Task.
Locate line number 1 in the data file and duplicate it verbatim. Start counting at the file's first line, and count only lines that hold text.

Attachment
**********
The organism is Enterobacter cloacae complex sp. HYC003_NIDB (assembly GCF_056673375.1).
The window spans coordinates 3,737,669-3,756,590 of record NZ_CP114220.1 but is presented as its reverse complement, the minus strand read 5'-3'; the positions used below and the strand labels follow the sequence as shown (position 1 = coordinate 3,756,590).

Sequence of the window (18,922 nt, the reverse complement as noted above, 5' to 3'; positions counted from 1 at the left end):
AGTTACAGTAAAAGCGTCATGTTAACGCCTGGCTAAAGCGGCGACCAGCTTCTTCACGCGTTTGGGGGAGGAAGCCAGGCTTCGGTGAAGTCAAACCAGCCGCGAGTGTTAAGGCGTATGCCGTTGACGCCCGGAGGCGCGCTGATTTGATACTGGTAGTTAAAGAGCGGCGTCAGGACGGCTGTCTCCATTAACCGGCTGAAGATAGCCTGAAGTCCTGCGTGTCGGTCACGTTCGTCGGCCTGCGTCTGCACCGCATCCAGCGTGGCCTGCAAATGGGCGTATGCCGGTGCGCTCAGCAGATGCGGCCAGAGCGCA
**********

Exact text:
The organism is Enterobacter cloacae complex sp. HYC003_NIDB (assembly GCF_056673375.1).